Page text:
Severson: I keep wondering why I leave these great jobs! We had these smart young interns from the culinary school cooking great food that we got to taste.
[In the tasting] You would hold back at first; it takes a rare and brave person to step up and speak first. After awhile, you start speaking up and find your voice. It’s a freeing thing. It is just food, after all.
A Cook’s Question: I noticed in your stories from “Spoon Fed” and also in your work for the New York Times, an affinity for old people. For example, the Spoon Fed stories about Edna Lewis and Marion Cunningham, and the NYT piece you wrote about Chef Thomas Keller and his aging father.
Severson: You know, I see my own parents aging. You think they don’t know anything and then you realize that they know everything, and that ok, life is complex. As a writer, I have an obligation to capture stories before they pass on. For the Thomas Keller story, it was writing about someone at the top of his game and seeing another chapter in his life. (The piece tracks the reunion of Keller with the father who abandoned his family when the chef was a child, and their relationship until the end of his father's life.)
A Cook’s Question: "Spoon Fed” traces your relationship with eight cooks, one of them family, the others famous women in food. Along the way, you tell your story. Did you intend to tell your life story, too?
Severson: The book I started out to write was to make a record of these women who influenced me. They have a big role in how we eat today. But I learned lessons along the way - people come into your life when you need to learn something.
A Cook’s Question: Were you uncomfortable about telling so much about your personal life?
Severson: My editor told me that to tell a good story, you have to tell the truth. For about two weeks (after she’d sent in the manuscript), I was in agony. It was much more personal than I intended. I thought “Oh my God, what have I done?” Then my friend Frank Bruni (current NYT reporter, former Times restaurant critic), who had just written his memoir of growing up fat, “Born Round,” told me, “You took the check, you wrote good work, now put on your big girl panties. And so I did.”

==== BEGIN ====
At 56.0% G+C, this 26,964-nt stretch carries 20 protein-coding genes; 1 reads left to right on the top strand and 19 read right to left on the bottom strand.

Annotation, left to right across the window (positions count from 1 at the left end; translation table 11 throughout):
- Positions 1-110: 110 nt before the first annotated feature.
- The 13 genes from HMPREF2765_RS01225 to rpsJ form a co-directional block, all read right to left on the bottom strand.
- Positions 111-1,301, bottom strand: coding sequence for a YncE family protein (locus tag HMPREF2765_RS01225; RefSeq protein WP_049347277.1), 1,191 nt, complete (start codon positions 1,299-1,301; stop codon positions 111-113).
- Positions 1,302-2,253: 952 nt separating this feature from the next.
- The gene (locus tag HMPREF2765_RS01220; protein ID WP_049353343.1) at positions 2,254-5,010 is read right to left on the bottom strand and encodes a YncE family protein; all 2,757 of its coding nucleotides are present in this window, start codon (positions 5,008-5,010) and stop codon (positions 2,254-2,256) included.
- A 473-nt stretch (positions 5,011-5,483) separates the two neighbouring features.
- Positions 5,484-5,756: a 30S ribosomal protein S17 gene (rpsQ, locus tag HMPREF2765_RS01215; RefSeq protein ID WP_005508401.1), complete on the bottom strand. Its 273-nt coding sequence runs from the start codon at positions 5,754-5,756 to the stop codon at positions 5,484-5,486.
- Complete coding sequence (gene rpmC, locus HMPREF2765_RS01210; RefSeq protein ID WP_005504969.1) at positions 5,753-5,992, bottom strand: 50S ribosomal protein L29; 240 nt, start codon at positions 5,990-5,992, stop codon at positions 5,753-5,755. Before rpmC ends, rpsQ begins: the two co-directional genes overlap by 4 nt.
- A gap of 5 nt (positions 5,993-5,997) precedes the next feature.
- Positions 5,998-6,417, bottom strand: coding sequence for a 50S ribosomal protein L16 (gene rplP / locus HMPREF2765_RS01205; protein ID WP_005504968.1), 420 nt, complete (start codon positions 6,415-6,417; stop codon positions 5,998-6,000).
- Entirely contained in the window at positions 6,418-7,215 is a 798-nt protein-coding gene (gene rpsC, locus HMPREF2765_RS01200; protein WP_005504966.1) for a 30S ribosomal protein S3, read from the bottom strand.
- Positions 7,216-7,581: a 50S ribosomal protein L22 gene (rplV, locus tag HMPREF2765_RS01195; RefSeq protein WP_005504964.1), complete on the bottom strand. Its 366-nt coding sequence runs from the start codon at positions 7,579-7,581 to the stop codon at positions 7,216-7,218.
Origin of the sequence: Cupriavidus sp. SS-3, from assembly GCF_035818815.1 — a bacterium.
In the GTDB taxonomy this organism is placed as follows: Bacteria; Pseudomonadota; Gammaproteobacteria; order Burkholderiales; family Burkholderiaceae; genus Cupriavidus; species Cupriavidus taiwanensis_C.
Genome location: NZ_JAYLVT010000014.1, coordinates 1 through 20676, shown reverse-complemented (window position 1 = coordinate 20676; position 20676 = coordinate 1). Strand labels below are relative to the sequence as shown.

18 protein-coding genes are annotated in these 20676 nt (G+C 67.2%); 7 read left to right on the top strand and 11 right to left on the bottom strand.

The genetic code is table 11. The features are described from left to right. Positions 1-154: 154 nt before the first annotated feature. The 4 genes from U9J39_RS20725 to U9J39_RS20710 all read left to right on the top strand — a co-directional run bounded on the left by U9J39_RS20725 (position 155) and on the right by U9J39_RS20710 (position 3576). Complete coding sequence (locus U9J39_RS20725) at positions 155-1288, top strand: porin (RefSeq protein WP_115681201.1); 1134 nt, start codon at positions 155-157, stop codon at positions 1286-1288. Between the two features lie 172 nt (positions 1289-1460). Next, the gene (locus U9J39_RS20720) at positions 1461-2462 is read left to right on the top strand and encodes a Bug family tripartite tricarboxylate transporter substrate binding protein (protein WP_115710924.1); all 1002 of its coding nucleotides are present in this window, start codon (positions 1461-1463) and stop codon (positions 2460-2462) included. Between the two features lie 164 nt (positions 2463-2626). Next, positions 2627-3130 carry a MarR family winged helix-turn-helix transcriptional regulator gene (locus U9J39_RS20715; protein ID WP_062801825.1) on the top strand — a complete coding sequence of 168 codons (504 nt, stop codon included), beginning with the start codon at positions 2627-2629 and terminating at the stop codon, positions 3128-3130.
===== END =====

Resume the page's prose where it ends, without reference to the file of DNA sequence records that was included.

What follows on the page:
A Cook’s Question: How did you like the transition from straightforward journalism to memoir? Can we expect more books from you?
Severson: I realized that I was my own resource and it was freeing. I liked it after awhile. I may write fiction in the future. And right now I’m working on a cookbook with my friend Julia Moskin.
Further reading: Each chapter in "Spoon Fed" includes a recipe - I attempted Gumbo Z'herbes from the essay on New Orleans' Leah Chase.
Atlantans, note: Severson will be the guest author at Restaurant Eugene’s seventh author dinner on Tuesday, May 3. The evening will begin at 6:30 p.m. with a cocktail and hors d’oeuvres reception. Chef Linton Hopkins will prepare a four-course menu, with pairings, inspired by the cooks in “Spoon Fed.” Severson will attend to read from her book and sign and answer questions. $100 per person, includes a copy of Spoon Fed. Reservations are required, call 404-355-0321.
Text copyright 2011, Lucy Mercer.
Images are from KimSeverson.com.